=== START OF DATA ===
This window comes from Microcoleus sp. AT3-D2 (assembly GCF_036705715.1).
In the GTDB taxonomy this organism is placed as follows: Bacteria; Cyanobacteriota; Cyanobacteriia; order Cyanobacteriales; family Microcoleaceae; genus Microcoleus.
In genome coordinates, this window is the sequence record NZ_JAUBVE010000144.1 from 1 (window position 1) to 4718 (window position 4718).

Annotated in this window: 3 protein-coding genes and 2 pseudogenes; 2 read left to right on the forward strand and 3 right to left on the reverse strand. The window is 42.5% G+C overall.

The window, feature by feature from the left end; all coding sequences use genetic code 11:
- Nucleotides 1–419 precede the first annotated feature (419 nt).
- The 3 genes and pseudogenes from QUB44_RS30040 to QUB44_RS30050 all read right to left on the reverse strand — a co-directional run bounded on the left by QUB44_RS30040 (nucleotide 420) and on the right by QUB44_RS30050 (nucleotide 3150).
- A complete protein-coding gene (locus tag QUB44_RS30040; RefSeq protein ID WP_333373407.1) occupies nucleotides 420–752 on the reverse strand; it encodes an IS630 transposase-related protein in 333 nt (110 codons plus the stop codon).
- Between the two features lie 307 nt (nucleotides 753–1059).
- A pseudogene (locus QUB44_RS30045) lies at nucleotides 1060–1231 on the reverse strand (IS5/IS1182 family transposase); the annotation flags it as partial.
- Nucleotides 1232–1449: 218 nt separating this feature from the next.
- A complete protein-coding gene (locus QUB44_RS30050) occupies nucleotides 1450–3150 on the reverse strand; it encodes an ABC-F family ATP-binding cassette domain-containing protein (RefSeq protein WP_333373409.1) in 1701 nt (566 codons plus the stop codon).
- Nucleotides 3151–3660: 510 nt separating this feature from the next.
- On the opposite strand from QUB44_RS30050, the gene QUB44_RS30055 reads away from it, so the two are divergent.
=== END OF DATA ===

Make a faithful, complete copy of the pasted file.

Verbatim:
This window comes from Microcoleus sp. AT3-D2 (assembly GCF_036705715.1).
In the GTDB taxonomy this organism is placed as follows: Bacteria; Cyanobacteriota; Cyanobacteriia; order Cyanobacteriales; family Microcoleaceae; genus Microcoleus.
In genome coordinates, this window is the sequence record NZ_JAUBVE010000144.1 from 1 (window position 1) to 4718 (window position 4718).

Annotated in this window: 3 protein-coding genes and 2 pseudogenes; 2 read left to right on the forward strand and 3 right to left on the reverse strand. The window is 42.5% G+C overall.

The window, feature by feature from the left end; all coding sequences use genetic code 11:
- Nucleotides 1–419 precede the first annotated feature (419 nt).
- The 3 genes and pseudogenes from QUB44_RS30040 to QUB44_RS30050 all read right to left on the reverse strand — a co-directional run bounded on the left by QUB44_RS30040 (nucleotide 420) and on the right by QUB44_RS30050 (nucleotide 3150).
- A complete protein-coding gene (locus tag QUB44_RS30040; RefSeq protein ID WP_333373407.1) occupies nucleotides 420–752 on the reverse strand; it encodes an IS630 transposase-related protein in 333 nt (110 codons plus the stop codon).
- Between the two features lie 307 nt (nucleotides 753–1059).
- A pseudogene (locus QUB44_RS30045) lies at nucleotides 1060–1231 on the reverse strand (IS5/IS1182 family transposase); the annotation flags it as partial.
- Nucleotides 1232–1449: 218 nt separating this feature from the next.
- A complete protein-coding gene (locus QUB44_RS30050) occupies nucleotides 1450–3150 on the reverse strand; it encodes an ABC-F family ATP-binding cassette domain-containing protein (RefSeq protein WP_333373409.1) in 1701 nt (566 codons plus the stop codon).
- Nucleotides 3151–3660: 510 nt separating this feature from the next.
- On the opposite strand from QUB44_RS30050, the gene QUB44_RS30055 reads away from it, so the two are divergent.